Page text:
The Infrastructure Sustainability Council (ISC) has welcomed the Federal Government’s Environmentally Sustainable Procurement (ESP) Policy, which will help the Government better measure the environmental outcomes from its agreements with suppliers.

The ESP Policy establishes a reporting framework for creating a baseline of environmentally sustainable procurement, and will be phased in over two years, with phase one directed at the procurement of Construction Services from 1 July 2024.

The ESP Policy has three focus areas: climate, the environment and circularity, or using existing resources for as long as possible, through refurbishment, reuse, repair, recycling, and alternative methods such as leasing/renting to achieve greater sustainability.

Suppliers will be required to report against the relevant metrics on all government contracts to which the ESP Policy applies – including for infrastructure projects with a procurement value threshold of greater than or equal to $7.5 million.

A verified IS Rating from the ISC is one of the metrics endorsed in the ESP Policy framework.

“The transition to a net zero and circular economy requires a shift in how we all consume materials, including the Federal Government, with its huge spend across the nation, procuring goods and services from thousands of suppliers,” says ISC’s acting CEO Patrick Hastings.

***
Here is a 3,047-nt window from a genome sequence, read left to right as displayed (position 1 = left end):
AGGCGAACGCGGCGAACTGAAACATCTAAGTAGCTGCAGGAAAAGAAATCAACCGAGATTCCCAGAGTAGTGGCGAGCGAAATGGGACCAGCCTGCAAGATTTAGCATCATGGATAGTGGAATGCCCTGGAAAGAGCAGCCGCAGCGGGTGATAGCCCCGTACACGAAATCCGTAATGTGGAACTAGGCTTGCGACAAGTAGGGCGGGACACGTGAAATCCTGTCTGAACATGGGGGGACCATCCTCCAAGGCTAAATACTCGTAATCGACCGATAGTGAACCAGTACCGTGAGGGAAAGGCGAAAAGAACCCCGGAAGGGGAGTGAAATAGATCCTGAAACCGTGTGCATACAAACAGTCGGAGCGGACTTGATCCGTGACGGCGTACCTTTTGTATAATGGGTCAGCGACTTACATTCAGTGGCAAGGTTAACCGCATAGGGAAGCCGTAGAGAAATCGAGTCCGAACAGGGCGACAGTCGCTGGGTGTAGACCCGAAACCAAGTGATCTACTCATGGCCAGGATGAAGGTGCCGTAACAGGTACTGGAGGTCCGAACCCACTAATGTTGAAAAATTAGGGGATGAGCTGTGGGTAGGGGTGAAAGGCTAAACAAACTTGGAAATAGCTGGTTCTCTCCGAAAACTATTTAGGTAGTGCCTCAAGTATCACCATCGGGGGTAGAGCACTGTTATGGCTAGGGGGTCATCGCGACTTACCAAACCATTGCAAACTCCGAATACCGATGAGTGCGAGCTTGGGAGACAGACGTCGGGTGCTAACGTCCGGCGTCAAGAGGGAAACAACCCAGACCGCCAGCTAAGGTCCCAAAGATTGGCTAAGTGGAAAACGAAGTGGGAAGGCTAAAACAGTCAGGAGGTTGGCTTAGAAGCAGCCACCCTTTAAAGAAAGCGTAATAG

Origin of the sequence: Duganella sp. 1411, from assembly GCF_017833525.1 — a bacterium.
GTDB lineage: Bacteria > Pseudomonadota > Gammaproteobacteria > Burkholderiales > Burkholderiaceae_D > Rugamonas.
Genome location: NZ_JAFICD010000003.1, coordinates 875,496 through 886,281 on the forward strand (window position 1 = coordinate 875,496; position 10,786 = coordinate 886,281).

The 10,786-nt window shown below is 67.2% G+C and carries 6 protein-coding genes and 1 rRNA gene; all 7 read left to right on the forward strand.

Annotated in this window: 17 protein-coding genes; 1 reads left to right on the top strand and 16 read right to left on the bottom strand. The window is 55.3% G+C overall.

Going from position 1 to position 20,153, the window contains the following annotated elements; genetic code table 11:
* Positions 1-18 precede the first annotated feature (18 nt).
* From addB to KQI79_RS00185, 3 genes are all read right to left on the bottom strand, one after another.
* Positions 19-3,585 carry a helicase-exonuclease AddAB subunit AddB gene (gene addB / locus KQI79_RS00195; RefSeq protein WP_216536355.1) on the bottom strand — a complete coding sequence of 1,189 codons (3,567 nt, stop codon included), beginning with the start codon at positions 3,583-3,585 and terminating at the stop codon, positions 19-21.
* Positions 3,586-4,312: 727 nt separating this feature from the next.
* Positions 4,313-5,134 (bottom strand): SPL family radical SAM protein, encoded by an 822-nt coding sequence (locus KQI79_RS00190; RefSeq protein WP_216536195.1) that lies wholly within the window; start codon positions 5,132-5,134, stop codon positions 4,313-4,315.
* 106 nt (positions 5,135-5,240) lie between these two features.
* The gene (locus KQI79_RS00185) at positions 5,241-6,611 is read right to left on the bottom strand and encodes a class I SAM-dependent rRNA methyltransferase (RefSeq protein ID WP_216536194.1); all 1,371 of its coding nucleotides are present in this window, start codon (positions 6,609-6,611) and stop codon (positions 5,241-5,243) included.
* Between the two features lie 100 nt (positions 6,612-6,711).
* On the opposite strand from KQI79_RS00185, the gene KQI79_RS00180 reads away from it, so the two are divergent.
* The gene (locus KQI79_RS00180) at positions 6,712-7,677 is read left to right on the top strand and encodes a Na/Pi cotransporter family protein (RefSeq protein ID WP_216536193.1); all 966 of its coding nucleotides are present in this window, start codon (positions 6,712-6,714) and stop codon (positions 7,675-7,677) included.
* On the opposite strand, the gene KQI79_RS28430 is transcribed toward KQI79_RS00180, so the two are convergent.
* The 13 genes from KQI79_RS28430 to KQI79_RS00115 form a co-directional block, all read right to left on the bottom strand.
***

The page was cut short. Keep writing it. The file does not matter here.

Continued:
“This is a powerful endorsement by the Minister for the Environment and Water, the Honourable Tanya Plibersek MP, in selecting the Infrastructure Sustainability Council’s IS Rating Tools to measure and assure environmentally sustainable procurement for construction services from 1 July 2024.

“Policy decisions that impact on procurement will drive considerable impact across these three focus areas. More broadly, the ISC celebrates the purpose outlined in the policy of stimulating investment and innovation in sustainable goods. We believe that this policy will further improve the maturity, capability, and capacity of sustainability practice within industry,” he says.

The success of the ESP Policy will be measured against three key performance indicators (KPIs):

  • the extent to which greenhouse gas emissions are minimised;
  • the extent to which there is an increase in the use of circular economy principles;
  • the number of suppliers contracted to provide goods and services to the Australian Government that have a Supplier Environmental Sustainability Plan (SESP) in place.

Results against the KPIs will be published annually on the website of the Department of Climate Change, Energy, the Environment and Water.

Extending its support for annual reporting of performance results, the ISC said that it expected this development to also have an important signalling effect for private sector procurement.

“Ensuring that progress is reported is essential to understanding where future efforts need to be directed to see achievement of net zero by 2050. The ISC looks forward to working with suppliers undertaking construction services to ensure that sustainability performance is measured in a way that meets policy reporting obligations and increases impact,” says Hastings.

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